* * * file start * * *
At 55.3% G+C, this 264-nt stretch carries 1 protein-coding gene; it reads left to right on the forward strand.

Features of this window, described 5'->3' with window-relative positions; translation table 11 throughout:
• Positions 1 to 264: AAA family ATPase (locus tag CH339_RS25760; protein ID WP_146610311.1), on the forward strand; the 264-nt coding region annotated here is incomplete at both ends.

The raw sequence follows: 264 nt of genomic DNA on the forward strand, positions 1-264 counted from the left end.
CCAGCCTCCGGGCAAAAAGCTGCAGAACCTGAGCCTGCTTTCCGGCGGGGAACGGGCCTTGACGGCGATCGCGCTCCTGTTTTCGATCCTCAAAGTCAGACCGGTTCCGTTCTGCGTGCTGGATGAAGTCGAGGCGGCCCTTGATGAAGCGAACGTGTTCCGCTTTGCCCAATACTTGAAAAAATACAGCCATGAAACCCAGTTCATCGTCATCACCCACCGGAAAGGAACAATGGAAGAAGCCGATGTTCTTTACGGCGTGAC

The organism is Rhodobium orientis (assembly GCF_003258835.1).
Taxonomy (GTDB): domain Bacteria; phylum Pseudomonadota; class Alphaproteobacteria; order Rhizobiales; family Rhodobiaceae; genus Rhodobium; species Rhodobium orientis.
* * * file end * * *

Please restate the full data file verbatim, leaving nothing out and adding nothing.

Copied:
At 55.3% G+C, this 264-nt stretch carries 1 protein-coding gene; it reads left to right on the forward strand.

Features of this window, described 5'->3' with window-relative positions; translation table 11 throughout:
• Positions 1 to 264: AAA family ATPase (locus tag CH339_RS25760; protein ID WP_146610311.1), on the forward strand; the 264-nt coding region annotated here is incomplete at both ends.

The raw sequence follows: 264 nt of genomic DNA on the forward strand, positions 1-264 counted from the left end.
CCAGCCTCCGGGCAAAAAGCTGCAGAACCTGAGCCTGCTTTCCGGCGGGGAACGGGCCTTGACGGCGATCGCGCTCCTGTTTTCGATCCTCAAAGTCAGACCGGTTCCGTTCTGCGTGCTGGATGAAGTCGAGGCGGCCCTTGATGAAGCGAACGTGTTCCGCTTTGCCCAATACTTGAAAAAATACAGCCATGAAACCCAGTTCATCGTCATCACCCACCGGAAAGGAACAATGGAAGAAGCCGATGTTCTTTACGGCGTGAC

The organism is Rhodobium orientis (assembly GCF_003258835.1).
Taxonomy (GTDB): domain Bacteria; phylum Pseudomonadota; class Alphaproteobacteria; order Rhizobiales; family Rhodobiaceae; genus Rhodobium; species Rhodobium orientis.